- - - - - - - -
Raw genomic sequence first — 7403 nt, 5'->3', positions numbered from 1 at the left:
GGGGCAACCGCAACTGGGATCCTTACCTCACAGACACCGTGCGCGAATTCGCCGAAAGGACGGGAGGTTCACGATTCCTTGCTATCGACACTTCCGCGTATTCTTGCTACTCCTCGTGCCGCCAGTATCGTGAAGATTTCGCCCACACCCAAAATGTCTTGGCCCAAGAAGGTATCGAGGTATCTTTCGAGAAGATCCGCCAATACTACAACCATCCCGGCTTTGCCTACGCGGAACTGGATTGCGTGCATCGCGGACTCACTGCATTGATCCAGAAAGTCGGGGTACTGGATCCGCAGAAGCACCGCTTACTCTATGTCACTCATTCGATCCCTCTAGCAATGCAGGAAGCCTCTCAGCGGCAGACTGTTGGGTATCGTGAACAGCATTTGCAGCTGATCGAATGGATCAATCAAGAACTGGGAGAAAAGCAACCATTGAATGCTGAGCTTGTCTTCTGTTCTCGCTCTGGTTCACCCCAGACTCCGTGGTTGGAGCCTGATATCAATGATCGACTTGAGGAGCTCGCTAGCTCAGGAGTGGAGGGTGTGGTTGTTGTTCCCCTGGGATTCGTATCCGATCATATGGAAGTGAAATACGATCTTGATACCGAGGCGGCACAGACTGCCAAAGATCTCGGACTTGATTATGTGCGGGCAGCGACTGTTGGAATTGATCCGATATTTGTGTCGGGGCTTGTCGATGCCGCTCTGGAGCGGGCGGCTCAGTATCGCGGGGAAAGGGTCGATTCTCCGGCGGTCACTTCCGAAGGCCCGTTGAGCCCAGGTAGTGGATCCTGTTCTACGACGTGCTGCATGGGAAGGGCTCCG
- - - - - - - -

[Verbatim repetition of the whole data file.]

Raw genomic sequence first — 7403 nt, 5'->3', positions numbered from 1 at the left:
GGGGCAACCGCAACTGGGATCCTTACCTCACAGACACCGTGCGCGAATTCGCCGAAAGGACGGGAGGTTCACGATTCCTTGCTATCGACACTTCCGCGTATTCTTGCTACTCCTCGTGCCGCCAGTATCGTGAAGATTTCGCCCACACCCAAAATGTCTTGGCCCAAGAAGGTATCGAGGTATCTTTCGAGAAGATCCGCCAATACTACAACCATCCCGGCTTTGCCTACGCGGAACTGGATTGCGTGCATCGCGGACTCACTGCATTGATCCAGAAAGTCGGGGTACTGGATCCGCAGAAGCACCGCTTACTCTATGTCACTCATTCGATCCCTCTAGCAATGCAGGAAGCCTCTCAGCGGCAGACTGTTGGGTATCGTGAACAGCATTTGCAGCTGATCGAATGGATCAATCAAGAACTGGGAGAAAAGCAACCATTGAATGCTGAGCTTGTCTTCTGTTCTCGCTCTGGTTCACCCCAGACTCCGTGGTTGGAGCCTGATATCAATGATCGACTTGAGGAGCTCGCTAGCTCAGGAGTGGAGGGTGTGGTTGTTGTTCCCCTGGGATTCGTATCCGATCATATGGAAGTGAAATACGATCTTGATACCGAGGCGGCACAGACTGCCAAAGATCTCGGACTTGATTATGTGCGGGCAGCGACTGTTGGAATTGATCCGATATTTGTGTCGGGGCTTGTCGATGCCGCTCTGGAGCGGGCGGCTCAGTATCGCGGGGAAAGGGTCGATTCTCCGGCGGTCACTTCCGAAGGCCCGTTGAGCCCAGGTAGTGGATCCTGTTCTACGACGTGCTGCATGGGAAGGGCTCCG